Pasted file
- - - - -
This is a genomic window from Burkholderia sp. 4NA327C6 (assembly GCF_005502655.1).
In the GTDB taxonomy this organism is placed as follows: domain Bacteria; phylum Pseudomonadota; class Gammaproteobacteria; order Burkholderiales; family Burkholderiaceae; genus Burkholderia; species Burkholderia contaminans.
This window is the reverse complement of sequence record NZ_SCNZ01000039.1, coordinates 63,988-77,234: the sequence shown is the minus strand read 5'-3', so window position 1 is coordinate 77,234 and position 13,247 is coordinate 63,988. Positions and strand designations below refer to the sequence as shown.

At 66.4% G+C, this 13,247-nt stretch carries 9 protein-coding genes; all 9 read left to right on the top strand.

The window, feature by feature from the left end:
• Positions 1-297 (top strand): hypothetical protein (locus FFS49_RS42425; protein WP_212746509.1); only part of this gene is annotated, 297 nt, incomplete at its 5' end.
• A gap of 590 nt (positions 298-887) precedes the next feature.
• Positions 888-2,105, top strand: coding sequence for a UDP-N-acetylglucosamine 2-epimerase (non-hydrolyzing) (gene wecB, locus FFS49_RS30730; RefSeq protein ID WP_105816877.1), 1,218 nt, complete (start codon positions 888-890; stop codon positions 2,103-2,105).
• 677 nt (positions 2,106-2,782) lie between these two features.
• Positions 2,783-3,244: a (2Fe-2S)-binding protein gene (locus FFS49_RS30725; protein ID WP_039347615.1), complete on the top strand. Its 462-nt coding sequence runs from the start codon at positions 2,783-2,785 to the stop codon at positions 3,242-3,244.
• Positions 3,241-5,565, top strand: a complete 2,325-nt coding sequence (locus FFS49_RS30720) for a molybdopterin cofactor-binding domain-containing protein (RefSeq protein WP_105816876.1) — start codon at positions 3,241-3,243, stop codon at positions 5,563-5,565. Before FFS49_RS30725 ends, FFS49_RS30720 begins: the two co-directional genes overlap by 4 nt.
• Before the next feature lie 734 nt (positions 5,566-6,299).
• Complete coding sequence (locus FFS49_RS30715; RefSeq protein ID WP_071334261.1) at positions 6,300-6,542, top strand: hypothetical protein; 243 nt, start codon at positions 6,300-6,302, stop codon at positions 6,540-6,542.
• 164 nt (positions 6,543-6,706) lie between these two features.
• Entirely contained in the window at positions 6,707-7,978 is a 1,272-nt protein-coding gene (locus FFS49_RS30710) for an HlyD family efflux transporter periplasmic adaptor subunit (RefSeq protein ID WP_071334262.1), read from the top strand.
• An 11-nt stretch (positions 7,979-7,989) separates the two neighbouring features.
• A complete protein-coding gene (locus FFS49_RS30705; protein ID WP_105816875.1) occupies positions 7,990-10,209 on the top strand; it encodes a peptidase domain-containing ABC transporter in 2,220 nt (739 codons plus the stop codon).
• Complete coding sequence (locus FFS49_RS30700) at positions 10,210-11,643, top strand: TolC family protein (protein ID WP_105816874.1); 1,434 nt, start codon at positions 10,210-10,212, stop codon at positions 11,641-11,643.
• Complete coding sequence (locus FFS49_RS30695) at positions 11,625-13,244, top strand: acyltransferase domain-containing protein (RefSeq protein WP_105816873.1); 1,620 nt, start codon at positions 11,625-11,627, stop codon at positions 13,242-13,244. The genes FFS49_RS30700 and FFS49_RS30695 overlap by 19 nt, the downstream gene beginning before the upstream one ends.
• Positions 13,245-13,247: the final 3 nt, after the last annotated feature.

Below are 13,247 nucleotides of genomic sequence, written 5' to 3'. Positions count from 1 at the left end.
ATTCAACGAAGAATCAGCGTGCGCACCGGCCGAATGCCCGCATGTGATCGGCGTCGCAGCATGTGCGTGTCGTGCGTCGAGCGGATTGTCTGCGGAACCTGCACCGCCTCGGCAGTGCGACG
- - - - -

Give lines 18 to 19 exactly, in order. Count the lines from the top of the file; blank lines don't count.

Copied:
• Complete coding sequence (locus FFS49_RS30700) at positions 10,210-11,643, top strand: TolC family protein (protein ID WP_105816874.1); 1,434 nt, start codon at positions 10,210-10,212, stop codon at positions 11,641-11,643.
• Complete coding sequence (locus FFS49_RS30695) at positions 11,625-13,244, top strand: acyltransferase domain-containing protein (RefSeq protein WP_105816873.1); 1,620 nt, start codon at positions 11,625-11,627, stop codon at positions 13,242-13,244. The genes FFS49_RS30700 and FFS49_RS30695 overlap by 19 nt, the downstream gene beginning before the upstream one ends.